Another feature of this PDF that really lends a lot of utility, as well as ?replay value? to the file is the random chars for traps, treasures and magic items that might be found in Baba Yaga?s hut. These charts are simple to use, but can generate a massive amount of variety. Best of all, these charts create items that fit the mood of an encounter with this legendary hag. Is the potion she gave the PC?s a blessing or a curse? Should they risk poking around in her pantry? Or is that a recipe for disaster?
Author Michael Fiegel really goes the extra mile with his NPC?s. Not only do we get stats for all the major players in Rassiya, we also get a section covering some sample dialogue and reactions these characters might have with PC?s. Again, this is a big help to DM?s. It?s great to have a well developed character fleshed out in a book. It?s even better when the author explains what you?re supposed to do with this character. This has always been a pet peeve of mine in setting material. Sure, I know Mordenkainen and Elminster are powerful magi. But how am I supposed to use these goons in my game? No such problem here, everyone from Baba Yaga herself, right through Kookla the living doll, and her mistress has enough detail to use right out of the box. These characters have personality. They aren?t just a collection of numbers and feats, they have personality and motivations. It makes a world of difference.
The file closes with three appendices that continue to add value to this book. The first is a full racial description for the Lebedinoe swan-folk. All the information needed to use these fey as a LA+3 PC race is included.
The second appendix is the very much needed glossary and pronunciation guide. Let?s face it, with names like Koschei the Deathless, Misha Skomorokh, and Chyorniy, it?s quite helpful to have some idea how to actually say these words.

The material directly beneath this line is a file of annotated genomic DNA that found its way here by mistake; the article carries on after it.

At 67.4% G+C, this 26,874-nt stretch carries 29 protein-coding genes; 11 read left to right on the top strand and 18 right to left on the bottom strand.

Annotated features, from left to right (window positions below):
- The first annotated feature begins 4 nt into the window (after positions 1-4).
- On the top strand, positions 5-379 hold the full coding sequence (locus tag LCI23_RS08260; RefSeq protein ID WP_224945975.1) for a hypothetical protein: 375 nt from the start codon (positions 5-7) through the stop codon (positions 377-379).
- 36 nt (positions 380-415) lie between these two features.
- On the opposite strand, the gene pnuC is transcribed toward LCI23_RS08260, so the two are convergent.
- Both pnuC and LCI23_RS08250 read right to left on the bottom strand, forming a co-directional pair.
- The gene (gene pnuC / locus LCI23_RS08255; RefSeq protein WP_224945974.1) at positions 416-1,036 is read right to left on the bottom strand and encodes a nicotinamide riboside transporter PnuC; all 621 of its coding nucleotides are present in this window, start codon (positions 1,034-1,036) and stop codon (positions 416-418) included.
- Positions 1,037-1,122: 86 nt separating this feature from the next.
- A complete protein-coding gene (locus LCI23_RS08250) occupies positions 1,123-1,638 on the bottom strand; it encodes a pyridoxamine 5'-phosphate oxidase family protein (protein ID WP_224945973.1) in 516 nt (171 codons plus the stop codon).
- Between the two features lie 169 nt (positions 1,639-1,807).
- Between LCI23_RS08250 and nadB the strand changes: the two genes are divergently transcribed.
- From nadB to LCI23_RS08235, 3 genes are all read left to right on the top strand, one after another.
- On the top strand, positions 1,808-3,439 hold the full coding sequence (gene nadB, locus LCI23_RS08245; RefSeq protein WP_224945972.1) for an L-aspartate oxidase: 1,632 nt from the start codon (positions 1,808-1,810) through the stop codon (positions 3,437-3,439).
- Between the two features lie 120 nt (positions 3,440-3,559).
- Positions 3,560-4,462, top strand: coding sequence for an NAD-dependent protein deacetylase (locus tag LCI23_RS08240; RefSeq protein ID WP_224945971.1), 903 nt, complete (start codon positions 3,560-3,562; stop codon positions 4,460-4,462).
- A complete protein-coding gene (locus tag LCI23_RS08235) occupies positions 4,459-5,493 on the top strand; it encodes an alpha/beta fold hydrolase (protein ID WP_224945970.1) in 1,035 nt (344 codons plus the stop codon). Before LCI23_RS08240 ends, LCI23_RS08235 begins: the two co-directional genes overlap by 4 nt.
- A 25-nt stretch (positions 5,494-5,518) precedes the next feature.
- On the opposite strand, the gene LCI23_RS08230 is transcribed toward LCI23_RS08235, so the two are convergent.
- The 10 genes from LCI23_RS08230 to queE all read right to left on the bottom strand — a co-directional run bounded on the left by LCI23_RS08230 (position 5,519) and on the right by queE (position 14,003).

The final appendix is an excellent segment on Rassiyan naming conventions. This is well researched, and will be very helpful for a DM who wants to create Rassiyan adventures of his own, or for players who need suitable names for their Rassiyan PC?s.
And before I forget, the artwork is just as good as the writing. Reuben C. Dodd has done some great work here. The cover (which in my opinion is the weakest piece in the book) is an eerie image of a young child?s face cradled in a marled crone?s hand. The interior illustrations perfectly capture the mood of the dark Russian forests that spawned these legends. The portrait of Baba Yaga on page nine conveys an air of malice and cunning that perfectly suits the old witch. Evocative moody stuff to be sure. I?m looking forward to seeing more of his Dodd?s work in the future.
There you have it. From start to finish, this is a first class product. Whether you?re just looking for some new monsters to spice up a game, or a handy village to drop into your world, or even a full-blown campaign setting Baba Yaga has what you?re looking for. If you?re an old grogard like me, you?ll appreciate seeing this old favorite get a new treatment that handles these old legends so thoroughly and in such a playable manner. The random traps, magic items and treasure charts also have a real ?old-school? feel that I enjoyed.
<br><br><b>LIKED</b>: What DIDN'T I like about this product? From top to bottom Baba Yaga is first rate. The witch herself is suitably powerful, and many an adventure could be built around her. I really enjoyed how well connected everything in he book is. The characters all have plot ooks that lead to locations. The locations have plot hooks that lead to items. The items lead back o characters, and it all circles back to the old crone herself.<br><br><b>DISLIKED</b>: I really can't find anything negative to say about this book. It's that good. The cover left me a little cold. It's moody, but doesn't really portray any action. That's a very minor complaint about a superb product.<br><br><b>QUALITY</b>: Excellent<br><br><b>VALUE</b>: Very Satisfied<br>
[5 of 5 Stars!]